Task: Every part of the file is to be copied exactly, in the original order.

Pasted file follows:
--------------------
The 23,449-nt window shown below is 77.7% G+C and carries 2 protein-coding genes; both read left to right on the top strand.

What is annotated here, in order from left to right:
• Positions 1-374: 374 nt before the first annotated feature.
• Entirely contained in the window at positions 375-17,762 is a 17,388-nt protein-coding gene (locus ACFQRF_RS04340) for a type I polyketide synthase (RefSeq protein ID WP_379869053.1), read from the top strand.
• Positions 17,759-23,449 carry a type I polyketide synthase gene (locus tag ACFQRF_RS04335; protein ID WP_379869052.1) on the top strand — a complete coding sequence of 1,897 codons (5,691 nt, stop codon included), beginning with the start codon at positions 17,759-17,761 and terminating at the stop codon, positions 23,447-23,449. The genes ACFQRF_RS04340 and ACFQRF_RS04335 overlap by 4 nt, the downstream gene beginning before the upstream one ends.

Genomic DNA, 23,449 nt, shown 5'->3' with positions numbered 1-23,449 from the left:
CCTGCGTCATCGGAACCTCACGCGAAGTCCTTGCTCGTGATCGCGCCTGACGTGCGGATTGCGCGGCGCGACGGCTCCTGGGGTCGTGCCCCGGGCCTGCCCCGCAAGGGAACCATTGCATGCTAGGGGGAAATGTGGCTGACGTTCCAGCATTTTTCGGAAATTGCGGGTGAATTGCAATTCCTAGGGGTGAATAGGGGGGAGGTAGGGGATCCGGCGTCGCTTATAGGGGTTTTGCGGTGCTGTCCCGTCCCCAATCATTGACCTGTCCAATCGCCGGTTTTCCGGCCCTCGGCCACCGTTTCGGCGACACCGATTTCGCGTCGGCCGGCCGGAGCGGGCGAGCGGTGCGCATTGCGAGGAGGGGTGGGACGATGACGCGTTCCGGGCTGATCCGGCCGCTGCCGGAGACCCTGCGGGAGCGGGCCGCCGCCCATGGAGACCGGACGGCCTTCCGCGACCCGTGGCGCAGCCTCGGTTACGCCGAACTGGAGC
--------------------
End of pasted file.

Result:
The 23,449-nt window shown below is 77.7% G+C and carries 2 protein-coding genes; both read left to right on the top strand.

What is annotated here, in order from left to right:
• Positions 1-374: 374 nt before the first annotated feature.
• Entirely contained in the window at positions 375-17,762 is a 17,388-nt protein-coding gene (locus ACFQRF_RS04340) for a type I polyketide synthase (RefSeq protein ID WP_379869053.1), read from the top strand.
• Positions 17,759-23,449 carry a type I polyketide synthase gene (locus tag ACFQRF_RS04335; protein ID WP_379869052.1) on the top strand — a complete coding sequence of 1,897 codons (5,691 nt, stop codon included), beginning with the start codon at positions 17,759-17,761 and terminating at the stop codon, positions 23,447-23,449. The genes ACFQRF_RS04340 and ACFQRF_RS04335 overlap by 4 nt, the downstream gene beginning before the upstream one ends.

Genomic DNA, 23,449 nt, shown 5'->3' with positions numbered 1-23,449 from the left:
CCTGCGTCATCGGAACCTCACGCGAAGTCCTTGCTCGTGATCGCGCCTGACGTGCGGATTGCGCGGCGCGACGGCTCCTGGGGTCGTGCCCCGGGCCTGCCCCGCAAGGGAACCATTGCATGCTAGGGGGAAATGTGGCTGACGTTCCAGCATTTTTCGGAAATTGCGGGTGAATTGCAATTCCTAGGGGTGAATAGGGGGGAGGTAGGGGATCCGGCGTCGCTTATAGGGGTTTTGCGGTGCTGTCCCGTCCCCAATCATTGACCTGTCCAATCGCCGGTTTTCCGGCCCTCGGCCACCGTTTCGGCGACACCGATTTCGCGTCGGCCGGCCGGAGCGGGCGAGCGGTGCGCATTGCGAGGAGGGGTGGGACGATGACGCGTTCCGGGCTGATCCGGCCGCTGCCGGAGACCCTGCGGGAGCGGGCCGCCGCCCATGGAGACCGGACGGCCTTCCGCGACCCGTGGCGCAGCCTCGGTTACGCCGAACTGGAGC